Notable Accomplishments: Cy Young Award 2003, All-Star 2002, 2003, 2005, 2006, 2008, 2009
Roy Halladay was born May 14th, 1977 in Denver, Colorado. He was drafted in the 1st round of the 1995 amateur draft by the Jays out of Arvada West High School where he played both baseball and basketball. He was the 17th pick overall. Darin Erstad was the first pick that year. Other notables picked up before him were Jose Cruz, Jr., Kerry Wood, Todd Helton and Matt Morris. Michael Barrett was also picked at the end of the first round. I think we did pretty well with our choice.
More after the Jump.
Roy rose quickly through our minor league, Rookie League in 1995, High-A in 1996, Double and Triple-A in 1997 and Triple-A again in 1998. He was called up at to the Jays at the end of the 1990 season and made 2 starts for the team. You likely remember he started the last game of the season, against Detroit. He threw a 1-hitter, the one hit being a homer, with two out in the bottom of the ninth, just 1 out away from a no-hitter. We all knew we had something special.
In 1999 Roy spent the entire season with the Jays, splitting time between the starting rotation and the bullpen. He pitched in 36 games, made 18 starts, and had an 8-7 record with a 3.92 ERA. In 149.1 innings he struck out 82, walked 79 (not the strikeout to walk ratio that we would grow to expect from Doc), gave up 156 hits, and had one complete game a shutout. It was a pretty good season for a guy just 22 years old. He also got his one and only career save this season.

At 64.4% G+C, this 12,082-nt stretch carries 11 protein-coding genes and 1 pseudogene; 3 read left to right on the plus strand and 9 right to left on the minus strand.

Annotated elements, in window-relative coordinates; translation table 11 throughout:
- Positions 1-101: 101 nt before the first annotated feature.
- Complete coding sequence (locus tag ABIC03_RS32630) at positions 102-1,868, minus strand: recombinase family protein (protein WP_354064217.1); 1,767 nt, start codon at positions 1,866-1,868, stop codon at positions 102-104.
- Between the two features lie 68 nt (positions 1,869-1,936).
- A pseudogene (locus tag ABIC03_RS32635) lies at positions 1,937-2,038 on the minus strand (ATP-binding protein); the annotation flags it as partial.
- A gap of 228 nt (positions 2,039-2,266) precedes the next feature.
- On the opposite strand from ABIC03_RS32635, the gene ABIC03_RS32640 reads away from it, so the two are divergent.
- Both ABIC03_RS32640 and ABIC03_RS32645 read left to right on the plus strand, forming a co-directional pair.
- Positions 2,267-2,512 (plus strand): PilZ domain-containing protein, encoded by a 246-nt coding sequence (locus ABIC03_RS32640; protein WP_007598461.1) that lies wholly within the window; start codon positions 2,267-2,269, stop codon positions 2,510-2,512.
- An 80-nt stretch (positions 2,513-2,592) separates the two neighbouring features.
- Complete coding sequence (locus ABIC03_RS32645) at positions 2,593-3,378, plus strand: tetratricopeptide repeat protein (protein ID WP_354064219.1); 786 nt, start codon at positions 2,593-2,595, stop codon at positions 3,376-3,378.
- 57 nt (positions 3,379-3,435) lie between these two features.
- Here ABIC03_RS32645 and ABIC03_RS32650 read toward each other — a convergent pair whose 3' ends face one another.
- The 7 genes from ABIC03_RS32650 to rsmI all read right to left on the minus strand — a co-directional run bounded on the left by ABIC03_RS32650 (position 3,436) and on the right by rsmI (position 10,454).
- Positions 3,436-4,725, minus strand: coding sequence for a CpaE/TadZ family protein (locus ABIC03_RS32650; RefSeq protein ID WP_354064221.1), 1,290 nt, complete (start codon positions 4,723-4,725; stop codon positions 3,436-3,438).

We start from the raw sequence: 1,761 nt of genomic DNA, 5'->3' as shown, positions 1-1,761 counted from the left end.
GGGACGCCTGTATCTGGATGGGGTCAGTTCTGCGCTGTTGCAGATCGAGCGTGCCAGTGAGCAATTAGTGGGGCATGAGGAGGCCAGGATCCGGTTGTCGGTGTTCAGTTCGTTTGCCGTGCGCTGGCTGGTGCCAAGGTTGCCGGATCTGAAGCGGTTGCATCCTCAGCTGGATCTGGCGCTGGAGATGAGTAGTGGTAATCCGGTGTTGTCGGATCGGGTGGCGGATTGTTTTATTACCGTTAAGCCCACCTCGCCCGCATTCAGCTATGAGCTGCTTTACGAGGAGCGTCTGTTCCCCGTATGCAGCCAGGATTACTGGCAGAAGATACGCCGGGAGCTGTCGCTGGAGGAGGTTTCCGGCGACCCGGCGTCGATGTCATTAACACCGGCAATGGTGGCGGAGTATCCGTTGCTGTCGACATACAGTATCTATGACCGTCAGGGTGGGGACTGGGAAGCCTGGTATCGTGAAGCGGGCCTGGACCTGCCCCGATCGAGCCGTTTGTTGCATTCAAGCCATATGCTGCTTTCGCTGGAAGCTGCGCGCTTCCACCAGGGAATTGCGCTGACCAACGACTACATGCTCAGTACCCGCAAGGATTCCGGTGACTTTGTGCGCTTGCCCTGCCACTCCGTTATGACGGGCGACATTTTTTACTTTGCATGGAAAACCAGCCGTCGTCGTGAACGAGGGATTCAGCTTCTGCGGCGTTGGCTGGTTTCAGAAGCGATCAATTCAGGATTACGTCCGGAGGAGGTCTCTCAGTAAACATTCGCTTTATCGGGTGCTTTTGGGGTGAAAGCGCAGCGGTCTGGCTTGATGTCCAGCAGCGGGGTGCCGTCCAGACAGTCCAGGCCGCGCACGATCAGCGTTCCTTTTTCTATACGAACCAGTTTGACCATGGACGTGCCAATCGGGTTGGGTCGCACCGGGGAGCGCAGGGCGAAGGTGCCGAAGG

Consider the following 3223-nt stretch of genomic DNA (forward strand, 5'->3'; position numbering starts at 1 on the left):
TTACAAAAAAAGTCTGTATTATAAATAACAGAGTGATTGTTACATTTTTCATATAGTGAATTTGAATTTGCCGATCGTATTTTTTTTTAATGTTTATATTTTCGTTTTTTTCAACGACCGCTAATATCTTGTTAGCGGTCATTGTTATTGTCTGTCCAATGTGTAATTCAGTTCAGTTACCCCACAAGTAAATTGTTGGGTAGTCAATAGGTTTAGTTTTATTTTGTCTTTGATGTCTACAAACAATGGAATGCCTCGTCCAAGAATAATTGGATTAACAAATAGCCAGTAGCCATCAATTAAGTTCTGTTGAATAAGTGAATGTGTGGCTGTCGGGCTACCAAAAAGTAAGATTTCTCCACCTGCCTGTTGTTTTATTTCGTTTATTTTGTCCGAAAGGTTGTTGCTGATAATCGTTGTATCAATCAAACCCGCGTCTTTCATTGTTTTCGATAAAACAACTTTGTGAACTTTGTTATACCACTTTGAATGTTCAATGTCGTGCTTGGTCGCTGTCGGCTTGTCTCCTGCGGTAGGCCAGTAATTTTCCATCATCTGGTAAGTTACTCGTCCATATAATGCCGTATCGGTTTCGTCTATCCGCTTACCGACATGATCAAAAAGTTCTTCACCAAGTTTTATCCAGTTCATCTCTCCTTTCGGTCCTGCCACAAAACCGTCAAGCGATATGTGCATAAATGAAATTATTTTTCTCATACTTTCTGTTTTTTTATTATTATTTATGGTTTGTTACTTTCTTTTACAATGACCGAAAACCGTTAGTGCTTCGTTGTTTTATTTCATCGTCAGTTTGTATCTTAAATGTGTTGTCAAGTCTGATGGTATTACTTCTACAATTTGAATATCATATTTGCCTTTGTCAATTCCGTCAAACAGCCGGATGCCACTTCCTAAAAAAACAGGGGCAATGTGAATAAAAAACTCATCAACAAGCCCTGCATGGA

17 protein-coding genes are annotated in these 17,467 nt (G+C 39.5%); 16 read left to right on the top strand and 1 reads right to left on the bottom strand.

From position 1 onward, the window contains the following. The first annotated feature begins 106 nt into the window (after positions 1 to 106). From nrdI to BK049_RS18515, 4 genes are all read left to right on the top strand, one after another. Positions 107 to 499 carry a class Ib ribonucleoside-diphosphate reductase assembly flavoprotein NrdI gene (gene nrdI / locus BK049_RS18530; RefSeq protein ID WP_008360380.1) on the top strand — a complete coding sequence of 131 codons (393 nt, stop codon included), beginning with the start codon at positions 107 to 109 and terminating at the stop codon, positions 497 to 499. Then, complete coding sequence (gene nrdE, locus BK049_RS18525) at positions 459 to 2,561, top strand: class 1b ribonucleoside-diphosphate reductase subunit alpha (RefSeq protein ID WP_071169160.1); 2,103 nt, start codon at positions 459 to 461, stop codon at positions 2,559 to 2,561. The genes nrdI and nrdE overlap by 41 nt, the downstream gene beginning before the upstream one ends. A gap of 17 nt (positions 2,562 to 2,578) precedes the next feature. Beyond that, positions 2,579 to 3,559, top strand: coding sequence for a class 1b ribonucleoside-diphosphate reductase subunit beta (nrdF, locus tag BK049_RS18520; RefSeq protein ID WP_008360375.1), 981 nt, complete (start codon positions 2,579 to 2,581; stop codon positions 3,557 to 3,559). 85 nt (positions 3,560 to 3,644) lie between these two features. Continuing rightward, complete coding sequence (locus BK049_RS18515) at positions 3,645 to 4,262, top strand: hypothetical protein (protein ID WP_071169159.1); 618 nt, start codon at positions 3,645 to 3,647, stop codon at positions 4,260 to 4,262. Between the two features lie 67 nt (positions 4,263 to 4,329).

The wheels came off for Halladay in 2000. He started the season in the rotation, but by May 15, after 8 starts, Roy was 2-4 with an 11.97 ERA. He spent the rest of the year going back and forth between the Jays and Triple-A Syracuse. He made 11 starts in Syracuse, finishing there with a 5.50 ERA. With the Jays he ended with a 10.64 ERA and a 4-7 record. In 67.3 major league innings he allowed 107 hits, 14 homers, 42 walks, striking out 44.
At the start of the 2001 season Roy was sent all the way down to A-ball Dunedin to ‘rebuild his delivery'. He worked with former Jay pitching coach Mel Queen and changed from a right over the top delivery to a ¾ arm one. It gave him more movement on his pitches. Watching him now it is hard to imagine that his pitches were too straight at one time, now he can't throw anything straight if he were to try. Mel Queen really deserves a lot of credit for helping Doc become the pitcher he now is. Roy pitched in A, AA and AAA that season on his way back to the majors.
Halladay made it back to Toronto in early July and made 16 starts for the team. His first start of the season he set a new career high for strikeouts in a game with 10. The new delivery made a world of difference. In 105.1 innings, Doc struck out 96, only walked 25, gave up just 3 homers for a 3.16 ERA. The promise he showed with the 1 hitter in his second major league start reappeared.
2002 was the year Roy became the pitcher we all know and love now. He finished 19-7, with a 2.93 ERA in 34 starts. He lead the league in innings pitched with 239.1, struck out 168, walked 62 and only gave up 10 homers. He made the All-Star team for the first time, though the game didn't go well for him, he gave up 3 runs in his 1 inning of work. He had the 4th best ERA, 4th most wins, 2 best walks per 9 innings rate, best home run per 9 innings and 6th most strikeouts in the AL.
In 2003 Doc won his (first) Cy Young Award, just the 3rd Jay to win the award. He was amazing, leading the league in wins with 22, starts (36), complete games (9), shut outs (2), innings pitched (266) and strikeout to walk ratio (6.38). He also became the second Jay to record 200 strikeouts in a season and the 3rd Jay to win 10 games both at home and on the road. He made the All-Star team, though he didn't pitch in the game. Strangely enough he didn't start the season well, going 0-2 in his 6 April starts with a 4.89 ERA, but then won his next 11 starts in a row. On September 10th he pitched a 10 inning shutout against the Tigers.